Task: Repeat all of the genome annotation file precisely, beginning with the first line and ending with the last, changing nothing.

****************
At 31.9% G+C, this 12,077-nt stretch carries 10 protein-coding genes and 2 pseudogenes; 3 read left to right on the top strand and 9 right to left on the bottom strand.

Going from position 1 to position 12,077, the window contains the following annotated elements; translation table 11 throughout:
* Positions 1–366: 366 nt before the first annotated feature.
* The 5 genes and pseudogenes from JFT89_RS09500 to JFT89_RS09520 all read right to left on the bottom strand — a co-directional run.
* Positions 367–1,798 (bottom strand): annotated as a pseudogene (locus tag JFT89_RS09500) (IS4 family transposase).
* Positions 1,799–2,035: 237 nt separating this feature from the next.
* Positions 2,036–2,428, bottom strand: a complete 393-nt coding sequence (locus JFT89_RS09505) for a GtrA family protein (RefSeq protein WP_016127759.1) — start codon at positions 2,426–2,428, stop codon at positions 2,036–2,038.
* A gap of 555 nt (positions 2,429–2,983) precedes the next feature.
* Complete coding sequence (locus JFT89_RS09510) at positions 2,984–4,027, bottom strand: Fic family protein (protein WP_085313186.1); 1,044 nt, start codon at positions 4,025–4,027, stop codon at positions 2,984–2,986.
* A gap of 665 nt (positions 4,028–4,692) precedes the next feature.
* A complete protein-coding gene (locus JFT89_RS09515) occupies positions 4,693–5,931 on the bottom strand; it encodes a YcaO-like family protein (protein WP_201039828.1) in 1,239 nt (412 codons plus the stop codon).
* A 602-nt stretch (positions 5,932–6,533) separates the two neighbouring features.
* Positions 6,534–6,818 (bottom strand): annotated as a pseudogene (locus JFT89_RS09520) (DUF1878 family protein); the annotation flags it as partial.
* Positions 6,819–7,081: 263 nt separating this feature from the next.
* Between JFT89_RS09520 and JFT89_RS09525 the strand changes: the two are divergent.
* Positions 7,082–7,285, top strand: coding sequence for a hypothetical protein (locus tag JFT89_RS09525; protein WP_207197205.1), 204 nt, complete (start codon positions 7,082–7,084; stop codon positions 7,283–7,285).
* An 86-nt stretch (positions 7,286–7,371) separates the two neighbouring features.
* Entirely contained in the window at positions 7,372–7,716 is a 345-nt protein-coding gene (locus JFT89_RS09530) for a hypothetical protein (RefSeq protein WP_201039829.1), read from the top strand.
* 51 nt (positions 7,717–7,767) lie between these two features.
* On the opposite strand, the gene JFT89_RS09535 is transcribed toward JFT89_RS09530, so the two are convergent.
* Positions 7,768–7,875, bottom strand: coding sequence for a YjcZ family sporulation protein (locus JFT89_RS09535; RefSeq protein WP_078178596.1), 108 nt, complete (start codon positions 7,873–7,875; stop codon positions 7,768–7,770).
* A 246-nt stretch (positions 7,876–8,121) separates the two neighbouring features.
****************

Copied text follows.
At 31.9% G+C, this 12,077-nt stretch carries 10 protein-coding genes and 2 pseudogenes; 3 read left to right on the top strand and 9 right to left on the bottom strand.

Going from position 1 to position 12,077, the window contains the following annotated elements; translation table 11 throughout:
* Positions 1–366: 366 nt before the first annotated feature.
* The 5 genes and pseudogenes from JFT89_RS09500 to JFT89_RS09520 all read right to left on the bottom strand — a co-directional run.
* Positions 367–1,798 (bottom strand): annotated as a pseudogene (locus tag JFT89_RS09500) (IS4 family transposase).
* Positions 1,799–2,035: 237 nt separating this feature from the next.
* Positions 2,036–2,428, bottom strand: a complete 393-nt coding sequence (locus JFT89_RS09505) for a GtrA family protein (RefSeq protein WP_016127759.1) — start codon at positions 2,426–2,428, stop codon at positions 2,036–2,038.
* A gap of 555 nt (positions 2,429–2,983) precedes the next feature.
* Complete coding sequence (locus JFT89_RS09510) at positions 2,984–4,027, bottom strand: Fic family protein (protein WP_085313186.1); 1,044 nt, start codon at positions 4,025–4,027, stop codon at positions 2,984–2,986.
* A gap of 665 nt (positions 4,028–4,692) precedes the next feature.
* A complete protein-coding gene (locus JFT89_RS09515) occupies positions 4,693–5,931 on the bottom strand; it encodes a YcaO-like family protein (protein WP_201039828.1) in 1,239 nt (412 codons plus the stop codon).
* A 602-nt stretch (positions 5,932–6,533) separates the two neighbouring features.
* Positions 6,534–6,818 (bottom strand): annotated as a pseudogene (locus JFT89_RS09520) (DUF1878 family protein); the annotation flags it as partial.
* Positions 6,819–7,081: 263 nt separating this feature from the next.
* Between JFT89_RS09520 and JFT89_RS09525 the strand changes: the two are divergent.
* Positions 7,082–7,285, top strand: coding sequence for a hypothetical protein (locus tag JFT89_RS09525; protein WP_207197205.1), 204 nt, complete (start codon positions 7,082–7,084; stop codon positions 7,283–7,285).
* An 86-nt stretch (positions 7,286–7,371) separates the two neighbouring features.
* Entirely contained in the window at positions 7,372–7,716 is a 345-nt protein-coding gene (locus JFT89_RS09530) for a hypothetical protein (RefSeq protein WP_201039829.1), read from the top strand.
* 51 nt (positions 7,717–7,767) lie between these two features.
* On the opposite strand, the gene JFT89_RS09535 is transcribed toward JFT89_RS09530, so the two are convergent.
* Positions 7,768–7,875, bottom strand: coding sequence for a YjcZ family sporulation protein (locus JFT89_RS09535; RefSeq protein WP_078178596.1), 108 nt, complete (start codon positions 7,873–7,875; stop codon positions 7,768–7,770).
* A 246-nt stretch (positions 7,876–8,121) separates the two neighbouring features.